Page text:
Compared with other racial and ethnic groups, African-Americans are among the most religious.
BY DANIEL GAITAN | email@example.com
Faith, distrust of the medical system and family dynamics discourage many seriously ill African-Americans from choosing hospice and palliative care services.
A new study published in the Journal of Palliative Medicine highlights the effects of church– the spiritual center for many African-Americans– on end of life-decision-making.
Churches, according to a research team led by the University of Pennsylvania’s Dr. Jerry Johnson, could become an instrument to improve vital communication between African-American patients, their families and health care providers.
“Spiritual and cultural beliefs, distrust of health systems and health professionals as an outgrowth of historical events and social patterns, and insufficient knowledge about palliative care and hospice” are among the factors cited to blame for ineffective communication about end of life care.
Despite the desire among African-Americans facing serious illnesses to minimize pain and suffering, use of palliative care and hospice remains low. African-Americans represent 13 percent of the U.S. population; however, they accounted for only 8.5 percent of hospice enrollees in 2011. They are nearly 20 percent less likely to enroll in hospice than whites.
Philadelphia Congregations Surveyed
Researchers surveyed 51 members of two African-American churches in Philadelphia– elders, deacons, health or bereavement ministers– who visit and support fellow congregants with illnesses. Participants, ranging from 45 to 80 years old, were divided into focus groups and received a $25 dollar gift card for their time.
Many said that their faith is a source of peace, calmness and strength in serious illness and suffering.
However, questions regarding family dynamics revealed conflicts. These included the denial of pending death and disagreement about decision-making authority.
When asked for their thoughts about “palliative care,” many participants were unfamiliar with the term. The same was true when asked about “hospice.” One respondent described hospice as equating to “no hope.” Another said, “When I hear somebody is in hospice, it is almost like somebody just slapped me in the face.”
Communication with health providers was described as “unsatisfactory.” Researchers found that many participants were not prepared to bridge communication gaps about end of life care and did not distinguish between goals of care and processes of care. For example, many did not understand the effects of interventions such as artificial nutrition and cardiopulmonary resuscitation.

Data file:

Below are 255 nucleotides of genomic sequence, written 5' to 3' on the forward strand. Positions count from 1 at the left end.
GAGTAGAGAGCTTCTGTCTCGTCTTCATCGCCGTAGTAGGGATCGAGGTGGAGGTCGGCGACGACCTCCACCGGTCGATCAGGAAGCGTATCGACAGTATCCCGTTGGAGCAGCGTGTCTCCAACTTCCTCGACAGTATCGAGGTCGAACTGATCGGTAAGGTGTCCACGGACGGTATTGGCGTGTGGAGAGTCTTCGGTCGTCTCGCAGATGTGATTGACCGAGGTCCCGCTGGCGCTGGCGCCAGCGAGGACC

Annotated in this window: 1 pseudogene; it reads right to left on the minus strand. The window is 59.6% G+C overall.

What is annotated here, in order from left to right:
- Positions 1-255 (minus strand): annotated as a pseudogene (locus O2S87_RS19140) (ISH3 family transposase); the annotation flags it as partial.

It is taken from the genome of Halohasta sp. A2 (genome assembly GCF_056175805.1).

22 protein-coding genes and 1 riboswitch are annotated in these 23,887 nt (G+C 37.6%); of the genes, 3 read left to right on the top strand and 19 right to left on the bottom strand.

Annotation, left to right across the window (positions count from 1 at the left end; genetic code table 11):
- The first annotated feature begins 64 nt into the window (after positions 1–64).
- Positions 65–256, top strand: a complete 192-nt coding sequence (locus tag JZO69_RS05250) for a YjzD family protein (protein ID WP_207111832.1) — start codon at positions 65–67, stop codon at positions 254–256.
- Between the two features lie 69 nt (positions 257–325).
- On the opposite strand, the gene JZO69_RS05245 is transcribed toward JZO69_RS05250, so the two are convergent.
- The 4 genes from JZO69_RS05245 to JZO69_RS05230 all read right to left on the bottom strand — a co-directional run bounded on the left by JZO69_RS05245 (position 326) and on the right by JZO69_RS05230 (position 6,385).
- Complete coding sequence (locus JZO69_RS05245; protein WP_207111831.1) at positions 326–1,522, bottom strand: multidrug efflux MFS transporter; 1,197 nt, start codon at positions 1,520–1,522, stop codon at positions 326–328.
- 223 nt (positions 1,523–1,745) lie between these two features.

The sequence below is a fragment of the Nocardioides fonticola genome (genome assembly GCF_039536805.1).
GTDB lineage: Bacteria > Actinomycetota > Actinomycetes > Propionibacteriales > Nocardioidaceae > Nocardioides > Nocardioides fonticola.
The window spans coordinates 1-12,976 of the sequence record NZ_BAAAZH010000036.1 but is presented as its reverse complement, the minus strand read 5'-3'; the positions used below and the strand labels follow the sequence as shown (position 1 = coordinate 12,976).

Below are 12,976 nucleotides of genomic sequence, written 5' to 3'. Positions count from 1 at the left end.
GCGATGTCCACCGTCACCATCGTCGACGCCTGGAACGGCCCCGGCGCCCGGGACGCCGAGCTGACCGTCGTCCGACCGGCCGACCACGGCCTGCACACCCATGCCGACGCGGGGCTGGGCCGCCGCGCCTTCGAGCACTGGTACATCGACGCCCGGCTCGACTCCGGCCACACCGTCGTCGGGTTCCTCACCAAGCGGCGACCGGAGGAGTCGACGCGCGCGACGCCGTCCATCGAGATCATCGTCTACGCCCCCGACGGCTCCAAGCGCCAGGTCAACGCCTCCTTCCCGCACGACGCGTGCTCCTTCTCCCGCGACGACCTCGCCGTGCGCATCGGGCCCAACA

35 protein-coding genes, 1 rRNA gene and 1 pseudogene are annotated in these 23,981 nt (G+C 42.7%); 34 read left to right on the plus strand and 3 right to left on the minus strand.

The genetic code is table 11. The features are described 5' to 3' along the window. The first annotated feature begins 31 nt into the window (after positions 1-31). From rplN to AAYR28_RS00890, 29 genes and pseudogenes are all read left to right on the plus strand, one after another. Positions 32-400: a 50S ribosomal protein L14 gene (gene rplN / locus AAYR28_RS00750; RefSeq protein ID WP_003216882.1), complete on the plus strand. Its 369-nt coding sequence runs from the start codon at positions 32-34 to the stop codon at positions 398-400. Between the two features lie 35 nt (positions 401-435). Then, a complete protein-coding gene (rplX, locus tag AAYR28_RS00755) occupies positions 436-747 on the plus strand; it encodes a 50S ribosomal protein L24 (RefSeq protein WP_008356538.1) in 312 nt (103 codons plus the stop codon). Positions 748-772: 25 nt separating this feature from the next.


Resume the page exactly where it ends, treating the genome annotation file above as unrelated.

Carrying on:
All participants said that patients, caregivers and family members need more knowledge about end of life care, and that many congregants harbor beliefs and feelings about death that are often not communicated.
Impact Of Religion On End Of Life Care
Compared with other racial and ethnic groups, African-Americans are among the most religious. Religiosity may fuel statements portraying the use of hospice and palliative care as the opposite of having faith in God— “Only the Lord knows when I am going to die”; “No matter what it is, God is going to take care of me.”
Ronit Elk, the journal’s guest editor, told Life Matters Media that hope is integral for religious African-Americans; it is often seen as more reliable than traditional health care. “Think about the reasons why African-Americans don’t trust the medical system,” she said. “There are disparities, even at the end of life.”
Therefore, authors advise medical providers to collaborate with churches. Faith communities can emerge as instrumental in educating African-American patients and families about palliative care and hospice. Such efforts may help patients better understand that such care can align with individual values and improve quality of life.
“We found that faith beliefs can support discussions about palliative care and hospice,” researchers write. “However, we also found significant emotional distress regarding acceptance of death. Health care providers should not be surprised when the same person views death as a transition to a better life and as something to be avoided by obtaining medical interventions.”
The authors recommend that care providers learn to embrace the faith of their patients as an asset, rather than a barrier.
They also call for new care models to prepare African-American church members for end of life discussions. However, it is still unclear how such models would work. It is also unknown if African-Americans outside of the Philadelphia area would be as receptive.
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